A poem in the form of status updates sounds like it would read as gimmicky, as if the writer was trying to compensate for hours of procrastination online by using Facebook as inspiration. But Rebecca Lindenberg’s poem “Status Update” is not her taking the easy way out. It’s not cheesy, or flashy, or unintelligent. With lines like, “Rebecca Lindenberg likes poems that don’t necessarily sound sincere but really are,” the poem is distinctly aware of itself and especially of its form, giving it the opportunity to poke fun at some points and reveal truths at others. “Status Update” is a poem I often think about because I think it challenges us to reconsider what deserves to be the subject of poetry, a question that I ask myself every day. I tweet a lot. I tweet some very dumb stuff, but also tiny ideas or observations I have. Wondering what is or isn’t worth sharing makes me very anxious sometimes, to the point where I’ll go back and delete the last five things I said. It seems silly to keep up such a habit if it makes me overthink things so often, but the point is that I’m thinking. Status updates are thoughts, but also fodder for thoughts. Scroll down your newsfeed and what do you see? People’s new babies, new houses, new opinions about the latest current events. Pieces of people’s lives. The things they thought were worth writing down. Is that not the stuff of poetry?
Like with any status update, there’s a narcissistic quality to Lindenberg’s poem. But “Rebecca Lindenberg thinks of poetry as the practice of overhearing yourself.” She arranges these declarations about herself as if they’re observations she picked up elsewhere, considering language and musicality to elevate them from just status updates to poetry. The use of Facebook vocabulary works to her advantage in this. Compare the line “Would like to add you as a friend” to “Loves the smell of dirt gathering in water and the sleep-smell of your morning body.” The two sentiments aren’t that different if you pay attention, if you let yourself overhear the first line to become the interpretation of the second.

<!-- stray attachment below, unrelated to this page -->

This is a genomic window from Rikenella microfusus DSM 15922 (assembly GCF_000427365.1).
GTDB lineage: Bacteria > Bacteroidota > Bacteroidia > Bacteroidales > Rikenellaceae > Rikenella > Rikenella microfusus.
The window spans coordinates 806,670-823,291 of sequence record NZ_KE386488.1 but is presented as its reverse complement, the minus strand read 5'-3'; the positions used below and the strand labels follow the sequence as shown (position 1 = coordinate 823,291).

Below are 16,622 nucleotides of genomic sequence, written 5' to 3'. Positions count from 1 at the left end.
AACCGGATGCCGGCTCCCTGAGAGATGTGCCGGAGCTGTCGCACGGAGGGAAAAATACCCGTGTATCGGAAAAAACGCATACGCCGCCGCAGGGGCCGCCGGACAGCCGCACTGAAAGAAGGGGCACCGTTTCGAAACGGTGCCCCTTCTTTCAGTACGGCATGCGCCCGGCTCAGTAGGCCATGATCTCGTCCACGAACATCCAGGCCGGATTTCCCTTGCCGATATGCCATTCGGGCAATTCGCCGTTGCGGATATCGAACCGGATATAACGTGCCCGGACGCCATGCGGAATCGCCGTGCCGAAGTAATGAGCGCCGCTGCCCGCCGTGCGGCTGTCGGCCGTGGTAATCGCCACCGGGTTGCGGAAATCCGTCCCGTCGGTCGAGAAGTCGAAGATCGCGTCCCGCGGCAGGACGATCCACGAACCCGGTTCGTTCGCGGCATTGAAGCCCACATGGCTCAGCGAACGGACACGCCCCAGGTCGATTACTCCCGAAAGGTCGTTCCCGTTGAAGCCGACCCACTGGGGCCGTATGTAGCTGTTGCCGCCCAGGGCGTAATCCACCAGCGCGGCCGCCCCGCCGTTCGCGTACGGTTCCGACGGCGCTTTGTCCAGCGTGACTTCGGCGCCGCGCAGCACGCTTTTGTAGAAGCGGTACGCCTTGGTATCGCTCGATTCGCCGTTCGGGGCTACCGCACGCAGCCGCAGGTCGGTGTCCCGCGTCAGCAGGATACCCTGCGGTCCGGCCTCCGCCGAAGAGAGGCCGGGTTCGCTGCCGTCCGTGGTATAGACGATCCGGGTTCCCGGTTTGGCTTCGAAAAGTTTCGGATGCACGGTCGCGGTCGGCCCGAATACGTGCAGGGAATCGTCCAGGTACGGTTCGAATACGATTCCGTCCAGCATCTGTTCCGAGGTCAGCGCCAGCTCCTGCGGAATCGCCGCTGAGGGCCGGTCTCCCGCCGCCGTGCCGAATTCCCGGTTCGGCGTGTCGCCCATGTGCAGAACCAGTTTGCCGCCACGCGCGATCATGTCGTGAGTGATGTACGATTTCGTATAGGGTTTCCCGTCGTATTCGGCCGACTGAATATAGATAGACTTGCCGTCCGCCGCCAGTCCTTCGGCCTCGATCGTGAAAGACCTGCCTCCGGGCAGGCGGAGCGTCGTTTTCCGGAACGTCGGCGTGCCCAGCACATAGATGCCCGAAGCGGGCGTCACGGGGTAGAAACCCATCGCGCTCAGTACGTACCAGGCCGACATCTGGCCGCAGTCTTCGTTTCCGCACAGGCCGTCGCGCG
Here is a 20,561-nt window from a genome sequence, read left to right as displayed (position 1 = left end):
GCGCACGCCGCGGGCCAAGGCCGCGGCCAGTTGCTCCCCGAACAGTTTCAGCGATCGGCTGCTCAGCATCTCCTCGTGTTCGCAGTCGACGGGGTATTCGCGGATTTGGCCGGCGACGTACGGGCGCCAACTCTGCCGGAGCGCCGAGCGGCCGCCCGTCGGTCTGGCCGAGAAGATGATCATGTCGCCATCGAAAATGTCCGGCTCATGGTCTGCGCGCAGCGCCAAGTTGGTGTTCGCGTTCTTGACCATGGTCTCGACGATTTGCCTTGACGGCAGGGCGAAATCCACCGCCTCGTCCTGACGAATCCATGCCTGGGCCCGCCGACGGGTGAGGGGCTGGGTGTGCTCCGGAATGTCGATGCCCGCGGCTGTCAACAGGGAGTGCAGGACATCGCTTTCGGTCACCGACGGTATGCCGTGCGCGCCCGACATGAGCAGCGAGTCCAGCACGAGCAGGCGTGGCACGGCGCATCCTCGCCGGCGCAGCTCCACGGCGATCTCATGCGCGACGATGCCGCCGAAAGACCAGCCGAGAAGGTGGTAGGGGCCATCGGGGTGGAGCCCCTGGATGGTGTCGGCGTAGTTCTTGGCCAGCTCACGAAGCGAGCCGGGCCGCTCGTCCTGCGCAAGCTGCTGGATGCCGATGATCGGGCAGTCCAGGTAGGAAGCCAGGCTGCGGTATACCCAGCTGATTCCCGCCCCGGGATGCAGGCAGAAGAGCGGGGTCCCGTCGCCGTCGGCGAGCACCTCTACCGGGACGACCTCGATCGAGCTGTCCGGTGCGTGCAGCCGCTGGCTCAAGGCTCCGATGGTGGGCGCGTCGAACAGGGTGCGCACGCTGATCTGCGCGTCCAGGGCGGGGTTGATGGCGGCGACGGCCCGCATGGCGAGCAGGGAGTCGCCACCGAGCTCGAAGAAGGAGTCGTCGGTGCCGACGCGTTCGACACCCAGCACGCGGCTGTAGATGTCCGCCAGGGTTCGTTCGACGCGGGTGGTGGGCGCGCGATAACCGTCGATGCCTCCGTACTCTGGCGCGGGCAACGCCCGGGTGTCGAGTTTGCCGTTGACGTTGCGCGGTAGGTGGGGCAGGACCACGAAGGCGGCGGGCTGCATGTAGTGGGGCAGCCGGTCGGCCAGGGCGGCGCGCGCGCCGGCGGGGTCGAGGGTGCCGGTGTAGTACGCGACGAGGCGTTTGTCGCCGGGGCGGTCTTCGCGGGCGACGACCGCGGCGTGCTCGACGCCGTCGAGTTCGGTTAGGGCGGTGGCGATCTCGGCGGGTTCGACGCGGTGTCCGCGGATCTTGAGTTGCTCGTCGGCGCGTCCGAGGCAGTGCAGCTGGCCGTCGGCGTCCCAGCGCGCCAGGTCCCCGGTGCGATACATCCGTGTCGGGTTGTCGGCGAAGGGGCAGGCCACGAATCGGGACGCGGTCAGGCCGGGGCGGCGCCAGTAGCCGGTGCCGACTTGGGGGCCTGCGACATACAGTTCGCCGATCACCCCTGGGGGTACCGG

Her decision to use this form is braver than it originally appears. She is deciding that the minutiae people share is an important contribution to the world, that the insignificant creates a bigger picture. For as long as it has existed, poetry has been bridging the gaps between people. From writer to reader, reader to another reader, poetry is the written proof of people trying to connect. The medium has changed, but when we post online asking strangers if anyone else loves this, that, or the other, we’re not so different from Walt Whitman calling out to the Americans of the future in “Crossing Brooklyn Ferry.” We’ve all seen the status updates of a user begging for attention, a human connection. Is it any less sincere because it was written online instead of in a book? “Rebecca Lindenberg is lonesome. Is keeping lonesomeness at bay with frequent status updates designed to elicit a thumbs-up icon from you.” We’re all reaching, hoping something will take.